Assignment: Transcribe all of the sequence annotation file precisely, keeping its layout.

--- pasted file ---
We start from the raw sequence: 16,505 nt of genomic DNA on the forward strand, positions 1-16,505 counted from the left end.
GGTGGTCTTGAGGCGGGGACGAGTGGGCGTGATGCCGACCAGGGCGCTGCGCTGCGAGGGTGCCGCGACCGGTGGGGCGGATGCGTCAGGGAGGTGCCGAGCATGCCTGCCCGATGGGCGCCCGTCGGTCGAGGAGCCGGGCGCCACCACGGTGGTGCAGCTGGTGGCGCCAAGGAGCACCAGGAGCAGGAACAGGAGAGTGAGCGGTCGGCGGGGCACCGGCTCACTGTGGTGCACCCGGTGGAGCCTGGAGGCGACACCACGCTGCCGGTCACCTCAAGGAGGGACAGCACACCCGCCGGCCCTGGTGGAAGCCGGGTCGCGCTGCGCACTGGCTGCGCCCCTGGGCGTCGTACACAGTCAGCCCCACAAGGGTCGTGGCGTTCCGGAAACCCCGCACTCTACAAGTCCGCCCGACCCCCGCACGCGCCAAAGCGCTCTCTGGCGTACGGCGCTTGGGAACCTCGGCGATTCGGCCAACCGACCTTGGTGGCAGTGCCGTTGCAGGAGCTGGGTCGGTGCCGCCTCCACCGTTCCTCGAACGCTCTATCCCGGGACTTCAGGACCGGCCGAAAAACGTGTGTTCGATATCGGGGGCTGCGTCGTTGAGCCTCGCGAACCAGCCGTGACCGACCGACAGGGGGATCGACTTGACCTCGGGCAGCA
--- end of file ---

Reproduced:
We start from the raw sequence: 16,505 nt of genomic DNA on the forward strand, positions 1-16,505 counted from the left end.
GGTGGTCTTGAGGCGGGGACGAGTGGGCGTGATGCCGACCAGGGCGCTGCGCTGCGAGGGTGCCGCGACCGGTGGGGCGGATGCGTCAGGGAGGTGCCGAGCATGCCTGCCCGATGGGCGCCCGTCGGTCGAGGAGCCGGGCGCCACCACGGTGGTGCAGCTGGTGGCGCCAAGGAGCACCAGGAGCAGGAACAGGAGAGTGAGCGGTCGGCGGGGCACCGGCTCACTGTGGTGCACCCGGTGGAGCCTGGAGGCGACACCACGCTGCCGGTCACCTCAAGGAGGGACAGCACACCCGCCGGCCCTGGTGGAAGCCGGGTCGCGCTGCGCACTGGCTGCGCCCCTGGGCGTCGTACACAGTCAGCCCCACAAGGGTCGTGGCGTTCCGGAAACCCCGCACTCTACAAGTCCGCCCGACCCCCGCACGCGCCAAAGCGCTCTCTGGCGTACGGCGCTTGGGAACCTCGGCGATTCGGCCAACCGACCTTGGTGGCAGTGCCGTTGCAGGAGCTGGGTCGGTGCCGCCTCCACCGTTCCTCGAACGCTCTATCCCGGGACTTCAGGACCGGCCGAAAAACGTGTGTTCGATATCGGGGGCTGCGTCGTTGAGCCTCGCGAACCAGCCGTGACCGACCGACAGGGGGATCGACTTGACCTCGGGCAGCA